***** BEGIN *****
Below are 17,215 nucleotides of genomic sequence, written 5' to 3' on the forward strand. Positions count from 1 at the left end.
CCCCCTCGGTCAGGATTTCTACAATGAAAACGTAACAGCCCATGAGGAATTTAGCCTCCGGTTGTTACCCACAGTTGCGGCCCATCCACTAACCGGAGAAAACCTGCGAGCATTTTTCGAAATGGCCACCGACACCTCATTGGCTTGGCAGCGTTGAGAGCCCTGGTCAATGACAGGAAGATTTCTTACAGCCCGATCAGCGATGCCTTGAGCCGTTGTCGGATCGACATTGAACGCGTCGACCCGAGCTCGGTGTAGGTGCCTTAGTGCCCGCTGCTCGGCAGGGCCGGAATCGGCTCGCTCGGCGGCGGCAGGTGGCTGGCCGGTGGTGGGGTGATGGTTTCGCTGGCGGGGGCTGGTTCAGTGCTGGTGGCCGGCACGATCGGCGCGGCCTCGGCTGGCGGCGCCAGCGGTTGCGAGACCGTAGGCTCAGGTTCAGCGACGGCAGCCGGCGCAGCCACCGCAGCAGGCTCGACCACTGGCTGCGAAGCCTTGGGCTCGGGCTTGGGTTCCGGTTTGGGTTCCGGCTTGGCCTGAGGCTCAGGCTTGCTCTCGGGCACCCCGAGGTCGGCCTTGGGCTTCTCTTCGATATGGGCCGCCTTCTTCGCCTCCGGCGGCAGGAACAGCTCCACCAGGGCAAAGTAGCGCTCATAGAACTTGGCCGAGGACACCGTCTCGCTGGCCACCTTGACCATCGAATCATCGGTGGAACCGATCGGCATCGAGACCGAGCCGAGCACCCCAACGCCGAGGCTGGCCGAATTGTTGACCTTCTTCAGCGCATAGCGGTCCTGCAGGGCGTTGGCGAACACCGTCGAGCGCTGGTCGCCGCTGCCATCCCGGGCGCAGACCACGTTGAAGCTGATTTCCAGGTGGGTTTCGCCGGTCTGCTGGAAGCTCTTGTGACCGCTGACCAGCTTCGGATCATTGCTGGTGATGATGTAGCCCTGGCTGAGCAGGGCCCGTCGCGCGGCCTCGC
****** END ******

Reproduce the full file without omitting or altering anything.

Below are 17,215 nucleotides of genomic sequence, written 5' to 3' on the forward strand. Positions count from 1 at the left end.
CCCCCTCGGTCAGGATTTCTACAATGAAAACGTAACAGCCCATGAGGAATTTAGCCTCCGGTTGTTACCCACAGTTGCGGCCCATCCACTAACCGGAGAAAACCTGCGAGCATTTTTCGAAATGGCCACCGACACCTCATTGGCTTGGCAGCGTTGAGAGCCCTGGTCAATGACAGGAAGATTTCTTACAGCCCGATCAGCGATGCCTTGAGCCGTTGTCGGATCGACATTGAACGCGTCGACCCGAGCTCGGTGTAGGTGCCTTAGTGCCCGCTGCTCGGCAGGGCCGGAATCGGCTCGCTCGGCGGCGGCAGGTGGCTGGCCGGTGGTGGGGTGATGGTTTCGCTGGCGGGGGCTGGTTCAGTGCTGGTGGCCGGCACGATCGGCGCGGCCTCGGCTGGCGGCGCCAGCGGTTGCGAGACCGTAGGCTCAGGTTCAGCGACGGCAGCCGGCGCAGCCACCGCAGCAGGCTCGACCACTGGCTGCGAAGCCTTGGGCTCGGGCTTGGGTTCCGGTTTGGGTTCCGGCTTGGCCTGAGGCTCAGGCTTGCTCTCGGGCACCCCGAGGTCGGCCTTGGGCTTCTCTTCGATATGGGCCGCCTTCTTCGCCTCCGGCGGCAGGAACAGCTCCACCAGGGCAAAGTAGCGCTCATAGAACTTGGCCGAGGACACCGTCTCGCTGGCCACCTTGACCATCGAATCATCGGTGGAACCGATCGGCATCGAGACCGAGCCGAGCACCCCAACGCCGAGGCTGGCCGAATTGTTGACCTTCTTCAGCGCATAGCGGTCCTGCAGGGCGTTGGCGAACACCGTCGAGCGCTGGTCGCCGCTGCCATCCCGGGCGCAGACCACGTTGAAGCTGATTTCCAGGTGGGTTTCGCCGGTCTGCTGGAAGCTCTTGTGACCGCTGACCAGCTTCGGATCATTGCTGGTGATGATGTAGCCCTGGCTGAGCAGGGCCCGTCGCGCGGCCTCGC